Street Trolley is a musical project of a Sydney multi-instrumentalist with a long history of playing in bands in public and making experimental records in private.
"I like writing songs, finding new challenges in practise, and improvising on Guitar, Bass, Drums and Keyboards, and programming beats and strings.
"I'll be the first to admit I've got pretty weird and broad taste in music. I like amazingly constructed unique pieces, regardless of the delivery, and regardless of whether it's improvised or planned. For example, in no particular order, the artists I'm most obsessed with are: The Drones, You Am I, PJ Harvey, Prince, Funkadelic, Public Enemy, Sex Pistols, Jimi Hendrix, John Coltrane, John Frusciante, Something For Kate, Frank Zappa, Nirvana, Faith No More, Don Walker, James Brown, Jane's Addiction, Johnny Cash, Love, Manic Street Preachers, Nick Cave, Nine Inch Nails, Queens of the Stone Age, Soundgarden, Mr. Bungle, Steve Earle, The Rolling Stones and The Stooges (especially 'Funhouse')."
"Growing up, I never really had any music to listen to until I was 15 or so, so I felt like I was playing catch-up obsessively from that point onwards. My parents only really had ten or so albums on repeat, and argued that getting to like these albums was a better idea than buying new music, so I developed an aversion to a lot of it. Abba's Arrival and The Beatles' "A Collection of Oldies" still scare me for this reason, and probably have a little to do with my dislike of well executed pop music. Amongst the collection though, I did find "Johnny Cash at Folsom Prison" and "Heijira" by Joni Mitchell, one of which seemed to align thematically with the omnipresent "Straight Outta Compton" & "O.G. Original Gangster" that were in every small kid's walkman in the neighbourhood at the time."
"The real benefit of this situation was having no predetermined idea of what was 'good' or 'bad', I was left to make up my own mind.
For me, that intangible, indescribable feeling of making original sounds has always been the point. Good artistry is not worth compromising for me, so I've always had a separate career and kept music as a hobby/indulgence for my own benefit. That's not to say I don't enjoy a challenge from time to time - I'm happy to provide music for soundtracks, collaborate with other artists, provide polyrhythmic beats to a vague brief, anything that presents an interesting challenge."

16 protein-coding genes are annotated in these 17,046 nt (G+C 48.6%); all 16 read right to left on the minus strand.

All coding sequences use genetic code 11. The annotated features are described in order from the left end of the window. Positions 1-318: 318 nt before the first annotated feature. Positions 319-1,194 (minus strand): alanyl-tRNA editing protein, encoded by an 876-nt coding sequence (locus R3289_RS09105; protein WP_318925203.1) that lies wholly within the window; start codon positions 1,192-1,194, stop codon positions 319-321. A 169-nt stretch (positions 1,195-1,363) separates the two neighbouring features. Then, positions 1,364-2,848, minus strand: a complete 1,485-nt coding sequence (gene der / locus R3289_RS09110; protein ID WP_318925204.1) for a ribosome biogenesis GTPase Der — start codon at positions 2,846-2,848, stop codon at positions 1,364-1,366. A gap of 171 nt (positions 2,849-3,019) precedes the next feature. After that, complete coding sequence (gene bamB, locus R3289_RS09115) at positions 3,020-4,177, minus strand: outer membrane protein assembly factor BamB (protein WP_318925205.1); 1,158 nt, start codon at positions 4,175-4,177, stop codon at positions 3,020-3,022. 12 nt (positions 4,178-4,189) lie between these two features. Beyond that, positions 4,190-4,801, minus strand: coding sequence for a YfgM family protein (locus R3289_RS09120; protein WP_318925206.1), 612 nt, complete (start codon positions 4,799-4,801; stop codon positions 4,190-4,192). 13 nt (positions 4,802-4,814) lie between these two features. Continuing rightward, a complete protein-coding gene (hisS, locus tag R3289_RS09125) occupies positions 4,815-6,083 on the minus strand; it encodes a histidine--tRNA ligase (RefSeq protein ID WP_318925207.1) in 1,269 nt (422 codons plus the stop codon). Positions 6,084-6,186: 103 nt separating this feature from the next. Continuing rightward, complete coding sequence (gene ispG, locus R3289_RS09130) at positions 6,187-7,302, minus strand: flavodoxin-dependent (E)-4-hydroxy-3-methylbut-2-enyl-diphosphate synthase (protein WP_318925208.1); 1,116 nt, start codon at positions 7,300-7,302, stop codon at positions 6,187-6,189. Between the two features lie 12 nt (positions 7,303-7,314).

How I started
"Around 16 or so, I became obsessed with trying to write songs. My first instrument was the guitar, something I'd been trying to acquire for what felt like years. An unfortunate event led to a fortunate insurance payout, which led to being able to acquire a very cheap electric guitar."
"Now that I finally had one, I obsessively practised several hours each day, teaching myself all I could, but also trying to push the boundaries of what sounds could be made from day one. My main aim was to become good enough that I could jam with other people, but develop technique weird enough that I never lost that childlike enthusiasm for new sounds. So, hours were spent learning scales and modes, experimenting with feedback, harmonics and whatever sound effects could be conjured by using the electronics and whammy bar unconventionally. The way I saw it, there were plenty of people who had been trained far better than me from a young age in a similar manner, so it was a better idea for me to approach it from a different place."
"The next step was teaching myself music theory beyond the instrument I was playing. My brother had keyboards and a drumkit he'd been learning from a younger age, so now that I had the rudiments under my belt, I'd get lost in the garage and play these for as long as I could until they made sense."
"The next step was composing. Not really knowing many people on a similar path, I started dabbling in arranging things electronically using a program called "Impulse Tracker". Being fairly technically literate, this became a second language to me, and soon enough I was making little electronic symphonies and experiments."
"From that point onwards, I kept progressing through singing, playing in bands, doing live sound, mixing, mastering and recording. Street Trolley is the culmination of this experience, trying to apply all of the diverse interests I have at once".